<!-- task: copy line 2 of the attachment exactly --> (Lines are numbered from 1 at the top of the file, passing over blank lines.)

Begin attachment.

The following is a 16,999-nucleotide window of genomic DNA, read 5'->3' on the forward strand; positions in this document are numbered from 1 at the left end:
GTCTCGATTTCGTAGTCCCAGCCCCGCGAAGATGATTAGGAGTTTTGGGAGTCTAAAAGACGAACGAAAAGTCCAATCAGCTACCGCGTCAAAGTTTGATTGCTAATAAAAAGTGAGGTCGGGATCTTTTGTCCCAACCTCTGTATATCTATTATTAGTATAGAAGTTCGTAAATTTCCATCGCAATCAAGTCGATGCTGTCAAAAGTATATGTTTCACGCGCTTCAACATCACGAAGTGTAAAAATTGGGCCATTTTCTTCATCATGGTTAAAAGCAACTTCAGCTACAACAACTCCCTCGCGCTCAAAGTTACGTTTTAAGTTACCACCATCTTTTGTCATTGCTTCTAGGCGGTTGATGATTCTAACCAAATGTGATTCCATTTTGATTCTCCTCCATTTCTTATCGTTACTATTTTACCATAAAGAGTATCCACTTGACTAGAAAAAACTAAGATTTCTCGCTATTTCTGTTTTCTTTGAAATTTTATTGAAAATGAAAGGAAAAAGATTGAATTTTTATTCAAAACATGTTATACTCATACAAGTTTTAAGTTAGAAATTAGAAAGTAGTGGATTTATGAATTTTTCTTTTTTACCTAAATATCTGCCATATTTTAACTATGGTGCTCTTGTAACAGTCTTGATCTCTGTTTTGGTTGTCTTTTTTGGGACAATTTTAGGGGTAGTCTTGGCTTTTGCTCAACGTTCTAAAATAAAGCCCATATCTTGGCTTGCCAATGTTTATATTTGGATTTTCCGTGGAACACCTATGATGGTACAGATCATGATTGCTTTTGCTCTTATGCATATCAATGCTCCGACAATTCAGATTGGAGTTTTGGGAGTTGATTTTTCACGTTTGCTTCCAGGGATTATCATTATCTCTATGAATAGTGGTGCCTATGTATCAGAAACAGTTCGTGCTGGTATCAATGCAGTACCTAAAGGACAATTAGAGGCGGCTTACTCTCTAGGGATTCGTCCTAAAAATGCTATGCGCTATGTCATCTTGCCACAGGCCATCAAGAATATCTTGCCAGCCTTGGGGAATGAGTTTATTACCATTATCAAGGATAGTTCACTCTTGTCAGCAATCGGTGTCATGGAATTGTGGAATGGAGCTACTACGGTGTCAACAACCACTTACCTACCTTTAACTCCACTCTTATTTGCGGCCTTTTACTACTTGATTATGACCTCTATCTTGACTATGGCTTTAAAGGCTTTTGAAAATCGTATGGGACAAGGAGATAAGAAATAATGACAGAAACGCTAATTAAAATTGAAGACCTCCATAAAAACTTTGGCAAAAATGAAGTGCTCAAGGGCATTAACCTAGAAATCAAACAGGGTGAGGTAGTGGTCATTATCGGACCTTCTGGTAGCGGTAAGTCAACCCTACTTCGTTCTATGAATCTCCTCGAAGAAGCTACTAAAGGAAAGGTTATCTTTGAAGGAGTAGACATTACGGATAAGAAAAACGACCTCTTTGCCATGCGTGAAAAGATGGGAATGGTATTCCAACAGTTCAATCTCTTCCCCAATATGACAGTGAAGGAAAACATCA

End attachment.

GTCTCGATTTCGTAGTCCCAGCCCCGCGAAGATGATTAGGAGTTTTGGGAGTCTAAAAGACGAACGAAAAGTCCAATCAGCTACCGCGTCAAAGTTTGATTGCTAATAAAAAGTGAGGTCGGGATCTTTTGTCCCAACCTCTGTATATCTATTATTAGTATAGAAGTTCGTAAATTTCCATCGCAATCAAGTCGATGCTGTCAAAAGTATATGTTTCACGCGCTTCAACATCACGAAGTGTAAAAATTGGGCCATTTTCTTCATCATGGTTAAAAGCAACTTCAGCTACAACAACTCCCTCGCGCTCAAAGTTACGTTTTAAGTTACCACCATCTTTTGTCATTGCTTCTAGGCGGTTGATGATTCTAACCAAATGTGATTCCATTTTGATTCTCCTCCATTTCTTATCGTTACTATTTTACCATAAAGAGTATCCACTTGACTAGAAAAAACTAAGATTTCTCGCTATTTCTGTTTTCTTTGAAATTTTATTGAAAATGAAAGGAAAAAGATTGAATTTTTATTCAAAACATGTTATACTCATACAAGTTTTAAGTTAGAAATTAGAAAGTAGTGGATTTATGAATTTTTCTTTTTTACCTAAATATCTGCCATATTTTAACTATGGTGCTCTTGTAACAGTCTTGATCTCTGTTTTGGTTGTCTTTTTTGGGACAATTTTAGGGGTAGTCTTGGCTTTTGCTCAACGTTCTAAAATAAAGCCCATATCTTGGCTTGCCAATGTTTATATTTGGATTTTCCGTGGAACACCTATGATGGTACAGATCATGATTGCTTTTGCTCTTATGCATATCAATGCTCCGACAATTCAGATTGGAGTTTTGGGAGTTGATTTTTCACGTTTGCTTCCAGGGATTATCATTATCTCTATGAATAGTGGTGCCTATGTATCAGAAACAGTTCGTGCTGGTATCAATGCAGTACCTAAAGGACAATTAGAGGCGGCTTACTCTCTAGGGATTCGTCCTAAAAATGCTATGCGCTATGTCATCTTGCCACAGGCCATCAAGAATATCTTGCCAGCCTTGGGGAATGAGTTTATTACCATTATCAAGGATAGTTCACTCTTGTCAGCAATCGGTGTCATGGAATTGTGGAATGGAGCTACTACGGTGTCAACAACCACTTACCTACCTTTAACTCCACTCTTATTTGCGGCCTTTTACTACTTGATTATGACCTCTATCTTGACTATGGCTTTAAAGGCTTTTGAAAATCGTATGGGACAAGGAGATAAGAAATAATGACAGAAACGCTAATTAAAATTGAAGACCTCCATAAAAACTTTGGCAAAAATGAAGTGCTCAAGGGCATTAACCTAGAAATCAAACAGGGTGAGGTAGTGGTCATTATCGGACCTTCTGGTAGCGGTAAGTCAACCCTACTTCGTTCTATGAATCTCCTCGAAGAAGCTACTAAAGGAAAGGTTATCTTTGAAGGAGTAGACATTACGGATAAGAAAAACGACCTCTTTGCCATGCGTGAAAAGATGGGAATGGTATTCCAACAGTTCAATCTCTTCCCCAATATGACAGTGAAGGAAAACATCA